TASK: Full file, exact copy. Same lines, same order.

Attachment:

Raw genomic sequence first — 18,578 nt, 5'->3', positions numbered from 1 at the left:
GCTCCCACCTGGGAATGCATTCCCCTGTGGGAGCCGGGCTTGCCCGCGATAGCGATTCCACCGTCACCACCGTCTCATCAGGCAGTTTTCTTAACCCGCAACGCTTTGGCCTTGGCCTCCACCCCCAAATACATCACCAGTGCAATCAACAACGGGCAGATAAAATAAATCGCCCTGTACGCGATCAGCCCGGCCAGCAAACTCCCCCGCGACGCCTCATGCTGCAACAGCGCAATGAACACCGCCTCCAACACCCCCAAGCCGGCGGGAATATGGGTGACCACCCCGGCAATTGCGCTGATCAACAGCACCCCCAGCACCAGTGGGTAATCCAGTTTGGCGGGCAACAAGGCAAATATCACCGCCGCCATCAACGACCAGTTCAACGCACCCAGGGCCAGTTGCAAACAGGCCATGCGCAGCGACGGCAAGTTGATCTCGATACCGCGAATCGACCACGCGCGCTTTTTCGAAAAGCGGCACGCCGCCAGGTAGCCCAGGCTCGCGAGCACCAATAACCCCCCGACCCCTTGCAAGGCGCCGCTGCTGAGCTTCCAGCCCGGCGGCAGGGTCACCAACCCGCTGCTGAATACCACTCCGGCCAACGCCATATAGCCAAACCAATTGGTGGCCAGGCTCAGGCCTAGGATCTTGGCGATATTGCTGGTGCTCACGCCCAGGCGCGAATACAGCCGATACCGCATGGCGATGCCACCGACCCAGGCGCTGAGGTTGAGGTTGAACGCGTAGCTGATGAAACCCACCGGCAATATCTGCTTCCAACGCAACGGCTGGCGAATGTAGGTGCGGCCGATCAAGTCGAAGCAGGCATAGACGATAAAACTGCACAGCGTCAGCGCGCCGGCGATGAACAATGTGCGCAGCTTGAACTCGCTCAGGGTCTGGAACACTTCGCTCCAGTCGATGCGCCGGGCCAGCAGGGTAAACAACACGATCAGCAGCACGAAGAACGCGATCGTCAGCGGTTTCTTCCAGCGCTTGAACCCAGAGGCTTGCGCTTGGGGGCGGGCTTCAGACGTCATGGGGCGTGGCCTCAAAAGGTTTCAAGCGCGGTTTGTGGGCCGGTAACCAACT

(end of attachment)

Raw genomic sequence first — 18,578 nt, 5'->3', positions numbered from 1 at the left:
GCTCCCACCTGGGAATGCATTCCCCTGTGGGAGCCGGGCTTGCCCGCGATAGCGATTCCACCGTCACCACCGTCTCATCAGGCAGTTTTCTTAACCCGCAACGCTTTGGCCTTGGCCTCCACCCCCAAATACATCACCAGTGCAATCAACAACGGGCAGATAAAATAAATCGCCCTGTACGCGATCAGCCCGGCCAGCAAACTCCCCCGCGACGCCTCATGCTGCAACAGCGCAATGAACACCGCCTCCAACACCCCCAAGCCGGCGGGAATATGGGTGACCACCCCGGCAATTGCGCTGATCAACAGCACCCCCAGCACCAGTGGGTAATCCAGTTTGGCGGGCAACAAGGCAAATATCACCGCCGCCATCAACGACCAGTTCAACGCACCCAGGGCCAGTTGCAAACAGGCCATGCGCAGCGACGGCAAGTTGATCTCGATACCGCGAATCGACCACGCGCGCTTTTTCGAAAAGCGGCACGCCGCCAGGTAGCCCAGGCTCGCGAGCACCAATAACCCCCCGACCCCTTGCAAGGCGCCGCTGCTGAGCTTCCAGCCCGGCGGCAGGGTCACCAACCCGCTGCTGAATACCACTCCGGCCAACGCCATATAGCCAAACCAATTGGTGGCCAGGCTCAGGCCTAGGATCTTGGCGATATTGCTGGTGCTCACGCCCAGGCGCGAATACAGCCGATACCGCATGGCGATGCCACCGACCCAGGCGCTGAGGTTGAGGTTGAACGCGTAGCTGATGAAACCCACCGGCAATATCTGCTTCCAACGCAACGGCTGGCGAATGTAGGTGCGGCCGATCAAGTCGAAGCAGGCATAGACGATAAAACTGCACAGCGTCAGCGCGCCGGCGATGAACAATGTGCGCAGCTTGAACTCGCTCAGGGTCTGGAACACTTCGCTCCAGTCGATGCGCCGGGCCAGCAGGGTAAACAACACGATCAGCAGCACGAAGAACGCGATCGTCAGCGGTTTCTTCCAGCGCTTGAACCCAGAGGCTTGCGCTTGGGGGCGGGCTTCAGACGTCATGGGGCGTGGCCTCAAAAGGTTTCAAGCGCGGTTTGTGGGCCGGTAACCAACT